When it comes to printing barcodes, the colour of the barcode plays an important role in ensuring its readability and functionality. While there are a variety of colours available for printing barcodes, not all colours are suitable for this purpose. In fact, using certain colours can actually hinder the barcode’s effectiveness.
It is important to avoid using colours that do not provide enough contrast with the background on which they are printed. This can make it difficult for scanners to read the barcode accurately, leading to errors and possible rejection of the product by a retailer or distributor.
In this section, we will explore what barcode colours you should use and avoid when printing barcodes so that you can ensure your barcodes are readable and effective.
Contrast is Key
Scanners see the contrast between the bars and the spaces. Black bars on a white background is optimal as it gives the most contrast. The further from black and white you go, the less easy it is for the scanner to see the bars. The reflection difference between light and dark elements is called Print Contrast Signal (PCS). It is not recommended for the PCS to be lower than 80 %.
Bars should be dark colours (e.g. black, navy blue, dark brown or dark green).
Most barcode scanners use red light. Consequently, colours that contain red may not be detected accurately as they reflect red light back to the scanner, making it difficult to discern the bars from the spaces. This includes colours like red, orange, and certain shades of pink or purple.
Infrared scanners, though less common, can have trouble with certain shades of blue and green. Therefore, it’s important to understand the capabilities of the scanners that will be reading your barcodes before making your final colour selection.
Reversing Black for White
Barcode colours should not be reversed. A couple of our clients kindly let us show how they reversed their barcodes, and the barcode didn’t scan. This is because there is white space on the left and right of a barcode (sometimes called ‘quiet zones’). These white spaces are part of the barcode. If you print on a dark colour, the scanner cannot see the white space.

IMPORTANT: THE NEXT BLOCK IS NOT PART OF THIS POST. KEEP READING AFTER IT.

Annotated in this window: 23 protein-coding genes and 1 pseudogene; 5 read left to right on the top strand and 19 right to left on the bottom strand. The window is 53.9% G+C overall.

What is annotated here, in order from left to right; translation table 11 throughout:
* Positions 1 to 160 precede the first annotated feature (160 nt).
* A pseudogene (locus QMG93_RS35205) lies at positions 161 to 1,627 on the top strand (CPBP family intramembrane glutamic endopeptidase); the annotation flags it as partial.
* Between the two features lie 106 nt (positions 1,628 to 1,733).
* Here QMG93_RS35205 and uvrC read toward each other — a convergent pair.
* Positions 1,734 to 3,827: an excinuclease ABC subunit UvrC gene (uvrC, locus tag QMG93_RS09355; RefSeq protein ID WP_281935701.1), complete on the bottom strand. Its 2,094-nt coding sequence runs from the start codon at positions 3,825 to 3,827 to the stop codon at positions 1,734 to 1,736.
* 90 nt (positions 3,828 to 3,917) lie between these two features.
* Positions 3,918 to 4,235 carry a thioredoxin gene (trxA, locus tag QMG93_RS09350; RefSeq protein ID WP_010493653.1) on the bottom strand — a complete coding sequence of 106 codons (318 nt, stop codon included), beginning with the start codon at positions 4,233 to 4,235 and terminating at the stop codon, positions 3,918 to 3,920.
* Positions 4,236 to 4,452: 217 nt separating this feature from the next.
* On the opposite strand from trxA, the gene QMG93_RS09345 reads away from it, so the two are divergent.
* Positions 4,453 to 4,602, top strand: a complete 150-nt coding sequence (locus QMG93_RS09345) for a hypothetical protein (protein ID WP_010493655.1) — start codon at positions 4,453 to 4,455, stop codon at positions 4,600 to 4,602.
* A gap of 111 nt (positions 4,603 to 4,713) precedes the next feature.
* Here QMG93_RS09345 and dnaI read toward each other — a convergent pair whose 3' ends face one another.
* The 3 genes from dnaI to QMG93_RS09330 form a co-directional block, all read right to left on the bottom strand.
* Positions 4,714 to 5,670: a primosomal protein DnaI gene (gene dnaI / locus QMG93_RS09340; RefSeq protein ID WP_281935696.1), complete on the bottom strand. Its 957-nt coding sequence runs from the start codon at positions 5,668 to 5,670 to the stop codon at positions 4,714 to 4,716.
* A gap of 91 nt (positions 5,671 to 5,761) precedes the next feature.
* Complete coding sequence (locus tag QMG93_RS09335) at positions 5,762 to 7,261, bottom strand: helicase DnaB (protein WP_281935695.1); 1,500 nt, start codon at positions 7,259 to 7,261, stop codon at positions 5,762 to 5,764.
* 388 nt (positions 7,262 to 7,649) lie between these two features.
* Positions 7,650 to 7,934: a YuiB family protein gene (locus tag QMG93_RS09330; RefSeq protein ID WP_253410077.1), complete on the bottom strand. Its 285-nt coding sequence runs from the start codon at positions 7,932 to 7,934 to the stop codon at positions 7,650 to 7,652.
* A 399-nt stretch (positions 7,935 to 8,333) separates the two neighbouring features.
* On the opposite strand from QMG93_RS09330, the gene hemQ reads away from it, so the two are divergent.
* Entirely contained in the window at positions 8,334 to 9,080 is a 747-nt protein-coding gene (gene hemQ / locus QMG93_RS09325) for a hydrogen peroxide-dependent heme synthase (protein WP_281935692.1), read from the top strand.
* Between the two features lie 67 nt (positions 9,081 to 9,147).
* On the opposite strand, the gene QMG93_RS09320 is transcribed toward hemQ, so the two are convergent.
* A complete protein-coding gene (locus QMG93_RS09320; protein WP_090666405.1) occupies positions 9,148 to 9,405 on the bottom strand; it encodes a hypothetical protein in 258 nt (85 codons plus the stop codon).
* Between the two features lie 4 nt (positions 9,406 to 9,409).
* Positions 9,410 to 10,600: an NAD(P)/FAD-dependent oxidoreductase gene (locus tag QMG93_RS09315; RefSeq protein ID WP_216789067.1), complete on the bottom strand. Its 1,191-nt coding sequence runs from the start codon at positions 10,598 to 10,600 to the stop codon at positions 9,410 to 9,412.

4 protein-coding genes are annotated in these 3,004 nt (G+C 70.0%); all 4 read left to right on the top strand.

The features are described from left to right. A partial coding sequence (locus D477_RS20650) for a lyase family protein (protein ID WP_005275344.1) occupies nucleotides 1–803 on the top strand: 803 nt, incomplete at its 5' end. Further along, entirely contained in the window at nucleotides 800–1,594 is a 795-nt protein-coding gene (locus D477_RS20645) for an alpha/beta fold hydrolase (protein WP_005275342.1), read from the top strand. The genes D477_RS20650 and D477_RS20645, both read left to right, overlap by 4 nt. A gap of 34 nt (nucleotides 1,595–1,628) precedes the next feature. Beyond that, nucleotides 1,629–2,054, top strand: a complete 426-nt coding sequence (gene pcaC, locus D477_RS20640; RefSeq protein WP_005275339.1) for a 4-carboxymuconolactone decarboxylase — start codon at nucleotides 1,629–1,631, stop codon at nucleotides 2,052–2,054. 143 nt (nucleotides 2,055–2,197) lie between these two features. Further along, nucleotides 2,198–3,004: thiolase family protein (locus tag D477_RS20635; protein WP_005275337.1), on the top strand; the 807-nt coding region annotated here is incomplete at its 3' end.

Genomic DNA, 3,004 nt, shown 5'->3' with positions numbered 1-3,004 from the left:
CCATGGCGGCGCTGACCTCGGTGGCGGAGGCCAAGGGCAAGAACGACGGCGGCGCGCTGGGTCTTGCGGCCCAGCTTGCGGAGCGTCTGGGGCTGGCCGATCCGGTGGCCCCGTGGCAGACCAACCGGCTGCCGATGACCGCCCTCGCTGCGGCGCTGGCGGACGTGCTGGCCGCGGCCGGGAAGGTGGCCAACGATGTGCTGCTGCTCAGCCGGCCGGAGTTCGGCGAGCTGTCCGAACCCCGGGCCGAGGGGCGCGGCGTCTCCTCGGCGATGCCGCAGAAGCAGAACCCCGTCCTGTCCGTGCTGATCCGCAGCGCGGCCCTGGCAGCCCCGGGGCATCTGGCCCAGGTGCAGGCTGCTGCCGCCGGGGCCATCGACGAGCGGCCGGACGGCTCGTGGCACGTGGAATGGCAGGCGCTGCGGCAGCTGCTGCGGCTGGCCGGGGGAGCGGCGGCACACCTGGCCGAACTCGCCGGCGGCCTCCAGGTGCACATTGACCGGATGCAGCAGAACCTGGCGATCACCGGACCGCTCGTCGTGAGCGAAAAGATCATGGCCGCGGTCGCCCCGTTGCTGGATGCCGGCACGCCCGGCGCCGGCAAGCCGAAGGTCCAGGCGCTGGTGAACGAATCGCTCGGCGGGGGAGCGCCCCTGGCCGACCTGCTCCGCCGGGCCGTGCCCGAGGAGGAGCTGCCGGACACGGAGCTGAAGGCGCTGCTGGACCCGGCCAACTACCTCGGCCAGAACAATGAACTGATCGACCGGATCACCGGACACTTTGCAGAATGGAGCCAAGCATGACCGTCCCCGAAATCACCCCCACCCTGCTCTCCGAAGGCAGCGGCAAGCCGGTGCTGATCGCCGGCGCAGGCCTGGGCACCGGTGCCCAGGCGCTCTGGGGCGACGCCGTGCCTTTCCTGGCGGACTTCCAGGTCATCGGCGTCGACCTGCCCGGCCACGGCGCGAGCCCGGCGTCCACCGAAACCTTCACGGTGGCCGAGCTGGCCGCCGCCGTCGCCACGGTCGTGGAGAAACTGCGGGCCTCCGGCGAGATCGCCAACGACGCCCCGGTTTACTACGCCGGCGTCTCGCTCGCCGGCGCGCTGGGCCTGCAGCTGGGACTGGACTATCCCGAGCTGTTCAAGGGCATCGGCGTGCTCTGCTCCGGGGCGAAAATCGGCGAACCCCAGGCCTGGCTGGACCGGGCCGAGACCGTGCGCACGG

If the background is dark and you cannot change or cover it, you can print white spaces instead of black bars.
Shiny metallic colours and shimmering effects are problematic because they can reflect too much light. As a result, the barcode scanner can no longer distinguish between bars and white spaces.
The background should also be uniform, without patterns or gradients, as these can confuse the scanner, leading to misreads or no-read situations. Transparent backgrounds can cause problems as the scanner may detect the product/packaging colour.
Acceptable barcode colour combinations
Unacceptable barcode colour combinations
Embracing colour in your barcodes can add a layer of vibrancy and distinctiveness to your products. However, as you ride this wave of creativity, remember the core purpose of a barcode is readability. Prioritize high contrast, avoid colours that may impede scanning, and ensure your background supports accurate reading. A barcode is only as good as its readability, irrespective of its colour palette.
Test Your Barcodes
Remember, experimenting with barcode colour can be exciting, but it’s essential to test your barcodes in real-world scenarios.
We always recommend testing your barcodes before going to print. This is essential if you decide to use colours other than white background/black bars. We suggest you test the barcode label with several types of scanners to ensure readability. Scanners can have different colour calibrations, so testing your barcode labels is a good idea.
How To Test Your Barcodes
A quick scan with your phone can tell you if your barcode is scanning. This is a good start. Your phone should be able to read the barcode number. If it’s not reading the number, then you have a problem.
We offer two types of tests;